BY JEN NOWELL
Daily Post Staff Writer
A developer has submitted plans to the city of Palo Alto for a housing project consisting of smaller apartments possibly geared toward teachers, firefighters, cops and people without cars.
This would mark the first project like this in Palo Alto located at one of the city’s busiest intersections — El Camino Real and Page Mill Road.
The proposal includes a 50-foot, four-story building at 2755 El Camino Real with 60 small apartments and 65 parking spaces.
The apartments would include 31 studios and 29 one-bedroom apartments, ranging from 502 square feet to 710 square feet, according to plans submitted Dec. 22 by developer Windy Hill Property Ventures.
The proposal for this site, where a VTA Park-and-Ride lot is located, went to City Council in September for a study session in which no formal action or vote was taken by council.
At that time, the term “micro-housing” was used to describe the smaller apartments that are proposed.
Claire Hodgkins, a city planner, told the Post yesterday that she doesn’t know if she would consider these apartments small enough to be micro-units, but they are “generally smaller units than a lot of the units we have seen in planning.”
The plans submitted by Windy Hill in December refer to the housing as “workforce housing,” but Hodgkins said she is still reviewing the plans and hasn’t yet determined what the developer is providing that would make the project workforce housing.
At the September council meeting, Tod Spieker of Windy Hill said he is willing to give preference to firefighters, police officers, teachers and city employees who are feeling the pressure of rising rents.
But there were some questions around whether housing could be rented out to a specific group of people. Hodgkins said part of the discussion going forward will be whether the housing will be earmarked for employees within the city or neighboring areas.
The 65 parking spaces would be provided through a stacking system which generally consist of one car driving in and a lift raising it up for another car to park underneath.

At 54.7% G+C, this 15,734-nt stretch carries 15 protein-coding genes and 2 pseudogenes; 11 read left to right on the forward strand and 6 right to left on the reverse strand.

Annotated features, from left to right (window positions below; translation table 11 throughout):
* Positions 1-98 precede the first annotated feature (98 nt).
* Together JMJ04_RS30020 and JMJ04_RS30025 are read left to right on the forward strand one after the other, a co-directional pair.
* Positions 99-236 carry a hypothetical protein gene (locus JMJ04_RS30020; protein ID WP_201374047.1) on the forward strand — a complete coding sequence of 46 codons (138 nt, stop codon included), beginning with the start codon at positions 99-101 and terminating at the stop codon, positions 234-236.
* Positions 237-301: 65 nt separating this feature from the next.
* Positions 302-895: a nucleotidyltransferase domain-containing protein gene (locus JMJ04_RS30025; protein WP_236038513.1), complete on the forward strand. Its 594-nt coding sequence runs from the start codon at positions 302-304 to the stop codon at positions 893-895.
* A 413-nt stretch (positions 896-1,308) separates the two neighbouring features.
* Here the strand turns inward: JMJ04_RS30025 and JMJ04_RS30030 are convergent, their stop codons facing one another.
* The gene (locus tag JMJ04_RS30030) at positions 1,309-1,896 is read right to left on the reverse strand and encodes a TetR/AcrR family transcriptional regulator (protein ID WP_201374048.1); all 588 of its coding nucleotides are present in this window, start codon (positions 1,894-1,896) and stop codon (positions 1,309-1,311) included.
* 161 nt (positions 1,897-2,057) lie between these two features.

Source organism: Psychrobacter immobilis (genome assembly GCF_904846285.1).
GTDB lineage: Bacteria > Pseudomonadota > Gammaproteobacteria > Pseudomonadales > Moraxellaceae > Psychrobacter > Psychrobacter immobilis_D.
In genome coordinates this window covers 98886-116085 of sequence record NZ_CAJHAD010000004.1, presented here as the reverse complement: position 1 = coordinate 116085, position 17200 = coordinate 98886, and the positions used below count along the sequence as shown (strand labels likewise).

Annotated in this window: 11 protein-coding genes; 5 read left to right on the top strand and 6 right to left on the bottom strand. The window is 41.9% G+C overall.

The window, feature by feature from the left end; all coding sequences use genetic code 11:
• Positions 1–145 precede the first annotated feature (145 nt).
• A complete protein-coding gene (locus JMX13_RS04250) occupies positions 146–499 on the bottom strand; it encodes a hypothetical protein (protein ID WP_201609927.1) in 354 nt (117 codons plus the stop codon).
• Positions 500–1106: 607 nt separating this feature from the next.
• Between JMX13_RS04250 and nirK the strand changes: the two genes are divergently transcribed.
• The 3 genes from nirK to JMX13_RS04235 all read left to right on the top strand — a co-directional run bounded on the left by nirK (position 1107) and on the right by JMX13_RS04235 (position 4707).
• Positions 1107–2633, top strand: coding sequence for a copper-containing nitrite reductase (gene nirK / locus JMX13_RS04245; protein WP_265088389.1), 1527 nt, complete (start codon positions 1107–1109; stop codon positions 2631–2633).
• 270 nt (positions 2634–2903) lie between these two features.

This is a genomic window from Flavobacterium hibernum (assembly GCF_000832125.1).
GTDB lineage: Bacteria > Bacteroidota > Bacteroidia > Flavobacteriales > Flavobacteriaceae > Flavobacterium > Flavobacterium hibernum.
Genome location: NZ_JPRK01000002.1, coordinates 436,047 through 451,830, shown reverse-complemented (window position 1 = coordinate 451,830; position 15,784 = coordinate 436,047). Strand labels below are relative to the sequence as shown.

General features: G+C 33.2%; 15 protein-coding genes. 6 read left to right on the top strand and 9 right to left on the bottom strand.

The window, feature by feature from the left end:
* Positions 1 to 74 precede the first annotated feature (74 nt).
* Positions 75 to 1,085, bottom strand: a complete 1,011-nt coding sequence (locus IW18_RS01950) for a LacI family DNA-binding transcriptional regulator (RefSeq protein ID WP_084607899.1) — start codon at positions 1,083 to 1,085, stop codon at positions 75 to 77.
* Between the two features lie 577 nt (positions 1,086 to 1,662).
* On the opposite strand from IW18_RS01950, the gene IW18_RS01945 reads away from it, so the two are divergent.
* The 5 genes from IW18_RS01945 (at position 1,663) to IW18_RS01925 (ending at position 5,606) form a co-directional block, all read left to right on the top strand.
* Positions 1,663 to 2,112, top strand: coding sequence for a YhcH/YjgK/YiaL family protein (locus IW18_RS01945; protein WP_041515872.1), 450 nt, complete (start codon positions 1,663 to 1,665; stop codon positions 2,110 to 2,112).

In September, the plans included only 45 parking spaces, which sparked concerns from several council members, but then-mayor Pat Burt said the way people are getting around is changing.
Developers are not fools, Burt said. They know there will be a demand from tenants who will not want to own a car, he said.
According to city code, a project of this size would typically require between 90 and 102 parking spaces. But as part of its proposal, Windy Hill is requesting the city agree to a lower parking requirement of 45 spaces, which in that case, the developer would be over-parked with 65 spaces.
Hodgkins said it remains to be seen if the city will grant the developer’s request for a 45-space requirement.
Council is looking at this proposal as a pilot project that would create a new zoning category that would be used at this site for the first time ever to see how it could work.
Councilman Tom DuBois said in September he is not supportive of the project as it is proposed.
It feels like “spot zoning,” DuBois said, where one place is zoned differently than the surrounding area. He said spot zoning creates uncertainty and erodes the trust between the city and residents.
The developer is asking for the ability to build more apartments on the site than what the city currently allows, DuBois said, adding that he doesn’t see the benefit to the city in allowing that.
To build a housing project at this location, a zoning change would be required. The site is currently zoned “public facility,” but the options for a privately-owned public facility site are limited.
Allowable projects could include a park, school or medical facility. Original plans called for offices The current plans are a far cry from the proposal that first came to council in September 2015 where council members slammed the idea for a four-story office building with four apartments on the top level.
The application and plans are currently being reviewed by the city’s planning department. The proposal will have to go before the city’s Planning and Transportation Commission and the Architectural Review Board before returning to council, Hodgkins said.